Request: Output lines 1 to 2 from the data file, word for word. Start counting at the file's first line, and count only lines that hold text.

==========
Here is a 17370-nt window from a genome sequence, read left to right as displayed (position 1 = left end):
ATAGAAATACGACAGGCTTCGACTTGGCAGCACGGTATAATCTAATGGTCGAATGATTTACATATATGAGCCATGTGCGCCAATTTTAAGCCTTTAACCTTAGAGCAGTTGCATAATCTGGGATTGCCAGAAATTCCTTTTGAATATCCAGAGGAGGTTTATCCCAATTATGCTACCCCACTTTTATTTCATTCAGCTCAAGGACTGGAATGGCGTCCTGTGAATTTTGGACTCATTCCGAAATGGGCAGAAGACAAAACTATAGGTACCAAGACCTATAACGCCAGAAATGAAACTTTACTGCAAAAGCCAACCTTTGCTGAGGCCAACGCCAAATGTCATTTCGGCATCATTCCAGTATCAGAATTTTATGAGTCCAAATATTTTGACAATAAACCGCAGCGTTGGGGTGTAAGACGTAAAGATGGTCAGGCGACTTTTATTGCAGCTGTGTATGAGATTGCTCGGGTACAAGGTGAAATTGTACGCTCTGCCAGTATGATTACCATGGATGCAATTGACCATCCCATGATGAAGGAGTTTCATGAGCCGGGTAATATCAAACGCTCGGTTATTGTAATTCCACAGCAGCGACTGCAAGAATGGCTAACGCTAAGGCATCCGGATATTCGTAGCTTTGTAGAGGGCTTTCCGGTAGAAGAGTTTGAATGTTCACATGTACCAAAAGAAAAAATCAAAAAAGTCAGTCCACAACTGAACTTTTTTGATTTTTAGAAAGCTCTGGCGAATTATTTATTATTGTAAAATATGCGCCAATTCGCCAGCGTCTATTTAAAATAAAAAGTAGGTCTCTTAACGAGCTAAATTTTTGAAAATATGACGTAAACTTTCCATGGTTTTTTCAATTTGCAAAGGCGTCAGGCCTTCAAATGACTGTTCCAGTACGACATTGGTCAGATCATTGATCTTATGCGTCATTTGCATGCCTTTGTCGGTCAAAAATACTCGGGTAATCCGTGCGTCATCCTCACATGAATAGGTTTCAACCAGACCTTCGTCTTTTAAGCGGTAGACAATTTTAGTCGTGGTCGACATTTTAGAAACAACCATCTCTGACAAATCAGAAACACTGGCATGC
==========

Here is a 17370-nt window from a genome sequence, read left to right as displayed (position 1 = left end):
ATAGAAATACGACAGGCTTCGACTTGGCAGCACGGTATAATCTAATGGTCGAATGATTTACATATATGAGCCATGTGCGCCAATTTTAAGCCTTTAACCTTAGAGCAGTTGCATAATCTGGGATTGCCAGAAATTCCTTTTGAATATCCAGAGGAGGTTTATCCCAATTATGCTACCCCACTTTTATTTCATTCAGCTCAAGGACTGGAATGGCGTCCTGTGAATTTTGGACTCATTCCGAAATGGGCAGAAGACAAAACTATAGGTACCAAGACCTATAACGCCAGAAATGAAACTTTACTGCAAAAGCCAACCTTTGCTGAGGCCAACGCCAAATGTCATTTCGGCATCATTCCAGTATCAGAATTTTATGAGTCCAAATATTTTGACAATAAACCGCAGCGTTGGGGTGTAAGACGTAAAGATGGTCAGGCGACTTTTATTGCAGCTGTGTATGAGATTGCTCGGGTACAAGGTGAAATTGTACGCTCTGCCAGTATGATTACCATGGATGCAATTGACCATCCCATGATGAAGGAGTTTCATGAGCCGGGTAATATCAAACGCTCGGTTATTGTAATTCCACAGCAGCGACTGCAAGAATGGCTAACGCTAAGGCATCCGGATATTCGTAGCTTTGTAGAGGGCTTTCCGGTAGAAGAGTTTGAATGTTCACATGTACCAAAAGAAAAAATCAAAAAAGTCAGTCCACAACTGAACTTTTTTGATTTTTAGAAAGCTCTGGCGAATTATTTATTATTGTAAAATATGCGCCAATTCGCCAGCGTCTATTTAAAATAAAAAGTAGGTCTCTTAACGAGCTAAATTTTTGAAAATATGACGTAAACTTTCCATGGTTTTTTCAATTTGCAAAGGCGTCAGGCCTTCAAATGACTGTTCCAGTACGACATTGGTCAGATCATTGATCTTATGCGTCATTTGCATGCCTTTGTCGGTCAAAAATACTCGGGTAATCCGTGCGTCATCCTCACATGAATAGGTTTCAACCAGACCTTCGTCTTTTAAGCGGTAGACAATTTTAGTCGTGGTCGACATTTTAGAAACAACCATCTCTGACAAATCAGAAACACTGGCATGC